The Time Has Come
Well, friends, it’s finally closing-time in the Reading Room. Some of us have enjoyed one another’s company, in one form or another, for at least a dozen years. We’ve discussed best-sellers and neglected classics, argued about E-Readers, speculated about the future of the book, recalled childhood favorites, mourned the passing of Ray Bradbury, Gore Vidal and many other writers, and lamented the gradual disappearance of brick and mortal used bookshops. Just look down the archived posts and you’ll see that we’ve covered dozens of other topics too. And even that substantial list leaves out the scores of earlier threads that are now somewhere in the bowels of the Post’s computer system.
Last week I described why it seemed time to go. But, as I said then, my reviews will continue to come out in The Washington Post’s Style section (on Thursdays) and in several other periodicals and online venues. I might particularly urge people to check out the weekly mini-essay I’ve been doing since the spring for the online home page of The American Scholar. “Browsings” appears each Friday. It’s rather different from this forum in that it’s just me, maundering on about this and that, usually with a literary theme lurking somewhere.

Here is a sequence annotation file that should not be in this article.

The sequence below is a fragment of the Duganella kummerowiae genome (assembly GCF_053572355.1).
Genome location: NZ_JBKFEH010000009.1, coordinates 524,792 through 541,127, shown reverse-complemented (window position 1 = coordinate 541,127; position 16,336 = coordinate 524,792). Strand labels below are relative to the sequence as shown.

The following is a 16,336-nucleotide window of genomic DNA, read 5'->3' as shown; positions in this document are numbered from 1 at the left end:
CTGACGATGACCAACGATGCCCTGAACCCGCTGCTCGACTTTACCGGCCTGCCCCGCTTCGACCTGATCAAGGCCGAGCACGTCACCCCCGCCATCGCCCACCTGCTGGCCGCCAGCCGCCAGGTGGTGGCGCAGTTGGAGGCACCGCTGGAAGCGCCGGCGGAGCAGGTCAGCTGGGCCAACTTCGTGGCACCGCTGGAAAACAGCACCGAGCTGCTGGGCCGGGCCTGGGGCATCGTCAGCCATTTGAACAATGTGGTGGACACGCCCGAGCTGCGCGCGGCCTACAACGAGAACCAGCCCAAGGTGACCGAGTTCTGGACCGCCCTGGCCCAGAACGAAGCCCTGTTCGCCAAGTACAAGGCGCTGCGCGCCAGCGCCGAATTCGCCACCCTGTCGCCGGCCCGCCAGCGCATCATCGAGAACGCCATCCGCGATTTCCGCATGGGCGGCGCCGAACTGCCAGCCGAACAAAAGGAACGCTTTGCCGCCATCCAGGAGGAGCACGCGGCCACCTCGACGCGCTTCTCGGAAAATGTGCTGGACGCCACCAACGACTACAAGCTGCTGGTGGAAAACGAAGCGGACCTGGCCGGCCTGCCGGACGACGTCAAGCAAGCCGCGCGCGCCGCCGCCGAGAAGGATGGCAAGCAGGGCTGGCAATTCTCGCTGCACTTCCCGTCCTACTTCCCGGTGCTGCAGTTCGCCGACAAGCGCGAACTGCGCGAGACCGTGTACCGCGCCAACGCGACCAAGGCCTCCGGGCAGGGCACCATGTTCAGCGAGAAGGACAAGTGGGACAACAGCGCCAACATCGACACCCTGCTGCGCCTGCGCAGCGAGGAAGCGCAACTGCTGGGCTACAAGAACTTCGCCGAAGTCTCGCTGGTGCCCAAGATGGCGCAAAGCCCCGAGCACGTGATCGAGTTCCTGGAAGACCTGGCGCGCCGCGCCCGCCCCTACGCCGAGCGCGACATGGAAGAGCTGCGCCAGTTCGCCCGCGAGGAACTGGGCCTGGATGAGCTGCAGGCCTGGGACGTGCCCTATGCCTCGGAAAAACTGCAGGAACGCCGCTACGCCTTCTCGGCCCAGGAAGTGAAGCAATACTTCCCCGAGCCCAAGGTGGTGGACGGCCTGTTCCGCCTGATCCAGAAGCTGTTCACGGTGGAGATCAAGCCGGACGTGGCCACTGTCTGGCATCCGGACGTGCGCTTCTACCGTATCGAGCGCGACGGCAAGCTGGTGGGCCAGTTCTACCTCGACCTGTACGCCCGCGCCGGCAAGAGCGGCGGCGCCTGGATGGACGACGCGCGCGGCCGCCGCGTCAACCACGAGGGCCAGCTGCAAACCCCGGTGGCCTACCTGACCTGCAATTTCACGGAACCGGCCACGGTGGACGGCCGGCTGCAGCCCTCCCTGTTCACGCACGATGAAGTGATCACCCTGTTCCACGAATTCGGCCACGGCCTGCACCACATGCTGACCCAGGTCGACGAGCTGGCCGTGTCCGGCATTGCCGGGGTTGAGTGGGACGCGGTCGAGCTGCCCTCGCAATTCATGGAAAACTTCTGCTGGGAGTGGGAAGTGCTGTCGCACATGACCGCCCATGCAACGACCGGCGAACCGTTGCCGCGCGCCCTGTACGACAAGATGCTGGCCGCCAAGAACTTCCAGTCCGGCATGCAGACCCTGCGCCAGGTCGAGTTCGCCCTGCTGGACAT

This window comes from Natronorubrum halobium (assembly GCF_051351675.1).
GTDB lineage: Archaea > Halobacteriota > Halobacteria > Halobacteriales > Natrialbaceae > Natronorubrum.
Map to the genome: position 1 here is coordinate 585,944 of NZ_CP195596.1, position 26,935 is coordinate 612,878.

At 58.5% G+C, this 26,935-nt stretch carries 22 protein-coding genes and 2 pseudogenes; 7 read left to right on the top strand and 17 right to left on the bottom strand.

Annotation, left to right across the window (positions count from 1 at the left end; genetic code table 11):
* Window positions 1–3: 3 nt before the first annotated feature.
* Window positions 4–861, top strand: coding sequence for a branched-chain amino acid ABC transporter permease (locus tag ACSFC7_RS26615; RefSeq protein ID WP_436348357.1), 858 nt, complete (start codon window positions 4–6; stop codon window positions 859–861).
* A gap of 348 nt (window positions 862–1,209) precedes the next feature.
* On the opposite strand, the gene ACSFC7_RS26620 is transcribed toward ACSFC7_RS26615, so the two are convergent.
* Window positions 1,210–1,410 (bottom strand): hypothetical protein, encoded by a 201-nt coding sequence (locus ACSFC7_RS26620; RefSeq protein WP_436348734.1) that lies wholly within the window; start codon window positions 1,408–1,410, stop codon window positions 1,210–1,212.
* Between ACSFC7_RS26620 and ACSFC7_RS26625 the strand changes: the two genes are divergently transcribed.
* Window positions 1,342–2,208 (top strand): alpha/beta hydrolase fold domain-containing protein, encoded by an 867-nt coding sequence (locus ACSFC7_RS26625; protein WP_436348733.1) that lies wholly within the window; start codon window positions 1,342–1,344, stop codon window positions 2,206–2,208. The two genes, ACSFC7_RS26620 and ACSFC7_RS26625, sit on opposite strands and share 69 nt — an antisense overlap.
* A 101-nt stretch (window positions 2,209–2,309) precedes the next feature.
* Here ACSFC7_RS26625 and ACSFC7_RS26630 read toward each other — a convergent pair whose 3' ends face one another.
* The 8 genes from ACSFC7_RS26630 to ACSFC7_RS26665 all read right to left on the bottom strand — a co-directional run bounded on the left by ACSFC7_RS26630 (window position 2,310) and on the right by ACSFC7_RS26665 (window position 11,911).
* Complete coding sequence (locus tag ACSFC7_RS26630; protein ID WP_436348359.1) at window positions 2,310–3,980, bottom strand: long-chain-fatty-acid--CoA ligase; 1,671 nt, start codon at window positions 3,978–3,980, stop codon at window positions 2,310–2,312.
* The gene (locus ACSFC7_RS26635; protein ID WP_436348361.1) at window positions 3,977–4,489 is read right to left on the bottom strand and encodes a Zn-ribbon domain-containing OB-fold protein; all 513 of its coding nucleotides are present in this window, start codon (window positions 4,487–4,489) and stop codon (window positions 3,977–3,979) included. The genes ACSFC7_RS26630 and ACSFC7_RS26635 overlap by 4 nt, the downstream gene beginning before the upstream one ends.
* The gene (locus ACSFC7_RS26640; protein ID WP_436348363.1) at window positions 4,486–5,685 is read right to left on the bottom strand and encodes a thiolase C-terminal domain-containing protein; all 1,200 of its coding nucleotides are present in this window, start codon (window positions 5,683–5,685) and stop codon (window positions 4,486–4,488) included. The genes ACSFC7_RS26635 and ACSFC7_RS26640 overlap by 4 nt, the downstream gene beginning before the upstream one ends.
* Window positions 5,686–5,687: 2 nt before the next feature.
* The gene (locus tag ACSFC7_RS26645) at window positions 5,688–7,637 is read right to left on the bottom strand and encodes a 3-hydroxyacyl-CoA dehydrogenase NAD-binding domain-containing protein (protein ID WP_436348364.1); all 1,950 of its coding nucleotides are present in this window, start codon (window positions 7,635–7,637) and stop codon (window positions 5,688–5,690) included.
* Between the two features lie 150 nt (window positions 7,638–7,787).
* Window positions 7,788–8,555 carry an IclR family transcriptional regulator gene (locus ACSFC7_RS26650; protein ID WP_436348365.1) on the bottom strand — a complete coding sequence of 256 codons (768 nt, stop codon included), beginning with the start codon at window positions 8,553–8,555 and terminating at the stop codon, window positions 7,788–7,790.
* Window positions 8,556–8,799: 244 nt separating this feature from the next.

It’s been said that lingering over good-byes merely prolongs the pain of parting. Some of me certainly will miss writing this column and reading your contributions—often far more insightful than my own initiating efforts. But who knows? I’m always up for new ventures, so we may all meet again some lucky day. Since I titled this sayonara column by quoting the opening of “The Walrus and the Carpenter,” let me close with the last stanza of “The Hunting of the Snark” :
In the midst of the word he was trying to say,
In the midst of his laughter and glee,
He had softly and suddenly vanished away —
For the Snark was a Boojum, you see.